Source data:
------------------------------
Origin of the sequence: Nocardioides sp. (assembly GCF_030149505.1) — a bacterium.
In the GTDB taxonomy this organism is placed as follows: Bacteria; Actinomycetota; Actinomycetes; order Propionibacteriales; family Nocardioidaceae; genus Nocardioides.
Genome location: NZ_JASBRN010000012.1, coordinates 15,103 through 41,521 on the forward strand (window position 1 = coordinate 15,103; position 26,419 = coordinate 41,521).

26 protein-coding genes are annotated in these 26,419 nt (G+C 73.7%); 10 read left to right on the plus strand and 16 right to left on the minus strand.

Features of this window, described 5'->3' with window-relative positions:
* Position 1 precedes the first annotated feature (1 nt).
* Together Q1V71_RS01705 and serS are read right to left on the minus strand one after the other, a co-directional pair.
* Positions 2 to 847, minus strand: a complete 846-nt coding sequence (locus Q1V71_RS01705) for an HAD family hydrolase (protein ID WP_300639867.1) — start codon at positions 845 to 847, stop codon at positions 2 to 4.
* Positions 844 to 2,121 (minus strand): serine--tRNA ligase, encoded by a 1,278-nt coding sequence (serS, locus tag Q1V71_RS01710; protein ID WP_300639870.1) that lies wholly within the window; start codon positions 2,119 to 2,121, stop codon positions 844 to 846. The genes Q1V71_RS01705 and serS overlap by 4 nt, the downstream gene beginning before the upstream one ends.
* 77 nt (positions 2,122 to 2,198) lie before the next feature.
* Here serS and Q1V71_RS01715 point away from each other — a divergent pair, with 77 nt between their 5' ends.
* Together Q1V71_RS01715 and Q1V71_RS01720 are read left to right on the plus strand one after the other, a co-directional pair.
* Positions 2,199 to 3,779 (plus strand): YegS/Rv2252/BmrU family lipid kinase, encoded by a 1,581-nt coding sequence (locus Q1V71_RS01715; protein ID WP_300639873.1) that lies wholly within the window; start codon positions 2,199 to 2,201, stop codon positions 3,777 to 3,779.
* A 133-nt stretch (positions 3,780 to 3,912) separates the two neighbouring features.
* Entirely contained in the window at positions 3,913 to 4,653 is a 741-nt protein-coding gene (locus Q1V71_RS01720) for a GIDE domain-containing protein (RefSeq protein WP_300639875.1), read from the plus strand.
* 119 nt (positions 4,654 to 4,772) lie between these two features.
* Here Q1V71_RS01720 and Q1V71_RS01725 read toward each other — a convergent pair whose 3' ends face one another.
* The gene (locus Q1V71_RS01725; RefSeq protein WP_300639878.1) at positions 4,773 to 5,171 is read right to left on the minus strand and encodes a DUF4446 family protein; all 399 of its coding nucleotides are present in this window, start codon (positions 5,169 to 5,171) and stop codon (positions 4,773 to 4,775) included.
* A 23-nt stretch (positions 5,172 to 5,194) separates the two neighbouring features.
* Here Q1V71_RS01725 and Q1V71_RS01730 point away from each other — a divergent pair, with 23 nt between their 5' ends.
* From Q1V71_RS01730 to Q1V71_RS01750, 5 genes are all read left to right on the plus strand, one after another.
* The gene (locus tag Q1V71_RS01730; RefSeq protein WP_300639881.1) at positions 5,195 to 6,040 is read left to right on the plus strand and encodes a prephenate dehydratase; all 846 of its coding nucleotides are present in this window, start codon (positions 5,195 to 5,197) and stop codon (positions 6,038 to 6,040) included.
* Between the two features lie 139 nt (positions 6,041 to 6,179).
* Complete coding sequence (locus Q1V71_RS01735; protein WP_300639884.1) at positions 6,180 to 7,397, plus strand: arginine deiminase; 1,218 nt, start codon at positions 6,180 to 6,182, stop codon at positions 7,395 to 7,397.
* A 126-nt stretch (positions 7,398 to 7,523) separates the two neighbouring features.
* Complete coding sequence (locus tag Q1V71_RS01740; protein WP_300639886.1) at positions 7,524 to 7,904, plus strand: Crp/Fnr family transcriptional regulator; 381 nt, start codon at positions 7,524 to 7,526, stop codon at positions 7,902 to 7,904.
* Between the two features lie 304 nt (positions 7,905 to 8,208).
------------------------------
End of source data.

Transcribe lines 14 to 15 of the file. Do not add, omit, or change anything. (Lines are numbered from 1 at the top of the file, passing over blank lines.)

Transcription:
* A 133-nt stretch (positions 3,780 to 3,912) separates the two neighbouring features.
* Entirely contained in the window at positions 3,913 to 4,653 is a 741-nt protein-coding gene (locus Q1V71_RS01720) for a GIDE domain-containing protein (RefSeq protein WP_300639875.1), read from the plus strand.